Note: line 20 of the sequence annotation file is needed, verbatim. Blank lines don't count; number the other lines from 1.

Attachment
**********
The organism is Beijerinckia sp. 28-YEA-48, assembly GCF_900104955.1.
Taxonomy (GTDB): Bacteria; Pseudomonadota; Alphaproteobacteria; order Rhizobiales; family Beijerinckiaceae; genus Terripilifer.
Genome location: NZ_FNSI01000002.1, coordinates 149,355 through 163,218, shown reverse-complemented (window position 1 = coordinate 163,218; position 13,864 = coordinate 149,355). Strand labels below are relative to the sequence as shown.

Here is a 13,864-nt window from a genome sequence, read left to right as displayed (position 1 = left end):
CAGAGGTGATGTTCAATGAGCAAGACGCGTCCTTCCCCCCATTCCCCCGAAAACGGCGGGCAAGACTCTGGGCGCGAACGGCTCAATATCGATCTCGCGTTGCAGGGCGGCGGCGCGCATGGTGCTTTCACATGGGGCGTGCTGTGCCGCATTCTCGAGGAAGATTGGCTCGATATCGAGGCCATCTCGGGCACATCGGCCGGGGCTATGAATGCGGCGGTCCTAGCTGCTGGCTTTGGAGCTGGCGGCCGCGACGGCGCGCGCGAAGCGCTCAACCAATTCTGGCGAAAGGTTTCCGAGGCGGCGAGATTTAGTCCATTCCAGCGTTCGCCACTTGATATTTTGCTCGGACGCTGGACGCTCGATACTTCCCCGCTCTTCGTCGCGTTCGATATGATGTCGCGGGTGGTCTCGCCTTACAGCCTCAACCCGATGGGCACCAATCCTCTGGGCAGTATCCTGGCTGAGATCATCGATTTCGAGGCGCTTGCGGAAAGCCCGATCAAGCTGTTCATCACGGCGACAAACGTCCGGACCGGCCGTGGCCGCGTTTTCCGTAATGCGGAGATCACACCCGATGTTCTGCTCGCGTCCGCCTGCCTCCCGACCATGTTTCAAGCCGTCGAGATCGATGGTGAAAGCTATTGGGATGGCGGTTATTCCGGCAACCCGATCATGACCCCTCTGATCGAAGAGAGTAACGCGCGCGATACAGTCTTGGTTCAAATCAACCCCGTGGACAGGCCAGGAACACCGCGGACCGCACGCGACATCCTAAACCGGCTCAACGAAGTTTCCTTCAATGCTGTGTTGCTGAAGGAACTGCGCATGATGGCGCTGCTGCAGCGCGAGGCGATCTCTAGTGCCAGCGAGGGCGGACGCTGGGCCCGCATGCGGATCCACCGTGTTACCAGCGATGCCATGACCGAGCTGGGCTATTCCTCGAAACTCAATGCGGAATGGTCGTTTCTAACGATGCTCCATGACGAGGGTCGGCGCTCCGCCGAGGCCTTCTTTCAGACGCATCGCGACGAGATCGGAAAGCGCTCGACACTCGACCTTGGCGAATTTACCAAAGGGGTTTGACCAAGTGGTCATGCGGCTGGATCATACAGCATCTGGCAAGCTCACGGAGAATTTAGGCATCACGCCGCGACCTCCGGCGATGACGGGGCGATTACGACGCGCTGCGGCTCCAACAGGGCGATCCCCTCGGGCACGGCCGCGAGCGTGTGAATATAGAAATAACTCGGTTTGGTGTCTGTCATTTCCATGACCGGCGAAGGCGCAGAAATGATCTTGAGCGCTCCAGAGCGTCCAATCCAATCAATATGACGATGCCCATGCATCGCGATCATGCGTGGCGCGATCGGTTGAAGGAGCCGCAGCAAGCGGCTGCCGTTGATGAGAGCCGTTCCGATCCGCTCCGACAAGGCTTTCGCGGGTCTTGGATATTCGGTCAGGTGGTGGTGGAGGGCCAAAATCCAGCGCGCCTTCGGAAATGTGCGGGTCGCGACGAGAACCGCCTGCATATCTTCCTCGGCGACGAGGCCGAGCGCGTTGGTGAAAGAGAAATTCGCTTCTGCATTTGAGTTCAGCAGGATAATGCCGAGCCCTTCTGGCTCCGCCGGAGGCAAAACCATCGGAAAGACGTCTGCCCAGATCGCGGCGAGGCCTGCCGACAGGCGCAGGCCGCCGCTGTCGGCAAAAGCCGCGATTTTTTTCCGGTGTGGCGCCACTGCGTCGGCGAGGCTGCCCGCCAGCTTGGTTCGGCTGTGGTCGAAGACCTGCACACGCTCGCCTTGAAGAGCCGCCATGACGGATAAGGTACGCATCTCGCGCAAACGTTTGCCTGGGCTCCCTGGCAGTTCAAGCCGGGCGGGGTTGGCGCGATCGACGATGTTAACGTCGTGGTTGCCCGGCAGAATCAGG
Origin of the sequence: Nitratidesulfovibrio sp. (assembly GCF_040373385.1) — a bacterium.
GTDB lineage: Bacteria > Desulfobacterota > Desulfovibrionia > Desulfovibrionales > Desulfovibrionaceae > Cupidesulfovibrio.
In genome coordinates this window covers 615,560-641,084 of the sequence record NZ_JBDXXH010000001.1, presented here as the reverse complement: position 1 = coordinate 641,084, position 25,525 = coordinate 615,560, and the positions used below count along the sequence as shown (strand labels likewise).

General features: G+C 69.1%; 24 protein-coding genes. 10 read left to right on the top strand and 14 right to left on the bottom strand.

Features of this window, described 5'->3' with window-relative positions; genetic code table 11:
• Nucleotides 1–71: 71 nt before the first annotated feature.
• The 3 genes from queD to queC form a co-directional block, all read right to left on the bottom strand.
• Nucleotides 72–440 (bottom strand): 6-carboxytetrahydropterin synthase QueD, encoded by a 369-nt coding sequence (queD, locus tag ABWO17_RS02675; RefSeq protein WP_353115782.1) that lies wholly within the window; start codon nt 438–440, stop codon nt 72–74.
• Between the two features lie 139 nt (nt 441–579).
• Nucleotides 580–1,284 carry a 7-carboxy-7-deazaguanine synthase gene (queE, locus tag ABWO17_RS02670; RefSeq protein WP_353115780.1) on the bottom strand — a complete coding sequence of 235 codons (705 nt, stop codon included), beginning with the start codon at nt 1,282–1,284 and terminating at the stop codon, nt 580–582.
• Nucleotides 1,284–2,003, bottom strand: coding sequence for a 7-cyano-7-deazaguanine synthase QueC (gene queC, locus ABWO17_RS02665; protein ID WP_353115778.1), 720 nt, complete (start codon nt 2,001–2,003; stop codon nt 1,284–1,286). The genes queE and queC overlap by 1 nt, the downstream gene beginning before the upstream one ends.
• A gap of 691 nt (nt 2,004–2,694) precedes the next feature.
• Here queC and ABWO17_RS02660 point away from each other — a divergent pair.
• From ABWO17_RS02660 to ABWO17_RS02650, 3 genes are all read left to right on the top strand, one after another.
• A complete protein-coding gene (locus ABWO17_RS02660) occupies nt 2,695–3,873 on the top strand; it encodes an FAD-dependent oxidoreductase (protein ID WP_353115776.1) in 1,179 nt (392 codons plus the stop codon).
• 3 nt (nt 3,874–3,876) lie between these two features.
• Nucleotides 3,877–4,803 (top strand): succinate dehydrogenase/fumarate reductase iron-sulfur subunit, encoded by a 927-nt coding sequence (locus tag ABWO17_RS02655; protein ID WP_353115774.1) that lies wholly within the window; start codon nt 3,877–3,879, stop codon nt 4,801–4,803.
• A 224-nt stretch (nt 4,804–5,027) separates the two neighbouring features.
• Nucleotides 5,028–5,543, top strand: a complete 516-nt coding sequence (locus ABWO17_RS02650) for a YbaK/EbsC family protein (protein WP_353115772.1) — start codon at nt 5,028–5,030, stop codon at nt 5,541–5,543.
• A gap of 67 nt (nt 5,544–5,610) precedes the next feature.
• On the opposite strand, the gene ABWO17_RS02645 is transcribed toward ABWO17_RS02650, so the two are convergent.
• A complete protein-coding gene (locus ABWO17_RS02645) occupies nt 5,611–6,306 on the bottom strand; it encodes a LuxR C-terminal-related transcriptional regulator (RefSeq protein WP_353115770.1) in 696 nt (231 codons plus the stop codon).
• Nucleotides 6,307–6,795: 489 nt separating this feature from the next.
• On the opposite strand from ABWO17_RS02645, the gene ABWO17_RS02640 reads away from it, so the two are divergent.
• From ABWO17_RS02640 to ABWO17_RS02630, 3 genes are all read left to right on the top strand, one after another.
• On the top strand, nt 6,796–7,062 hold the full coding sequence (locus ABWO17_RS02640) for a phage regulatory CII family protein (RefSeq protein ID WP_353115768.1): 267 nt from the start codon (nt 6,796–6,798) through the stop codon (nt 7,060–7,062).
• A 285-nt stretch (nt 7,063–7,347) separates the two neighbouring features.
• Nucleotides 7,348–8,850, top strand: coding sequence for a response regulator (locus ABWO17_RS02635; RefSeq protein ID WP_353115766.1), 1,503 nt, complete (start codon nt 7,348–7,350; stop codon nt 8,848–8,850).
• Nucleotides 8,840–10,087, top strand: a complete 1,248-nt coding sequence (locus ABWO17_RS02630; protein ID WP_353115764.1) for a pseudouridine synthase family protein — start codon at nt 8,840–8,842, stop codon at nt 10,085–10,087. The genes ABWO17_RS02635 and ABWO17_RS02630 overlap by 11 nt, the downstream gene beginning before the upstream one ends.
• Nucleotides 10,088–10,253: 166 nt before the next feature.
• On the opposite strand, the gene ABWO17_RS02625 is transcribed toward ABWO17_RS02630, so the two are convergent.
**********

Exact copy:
• A complete protein-coding gene (locus ABWO17_RS02660) occupies nt 2,695–3,873 on the top strand; it encodes an FAD-dependent oxidoreductase (protein ID WP_353115776.1) in 1,179 nt (392 codons plus the stop codon).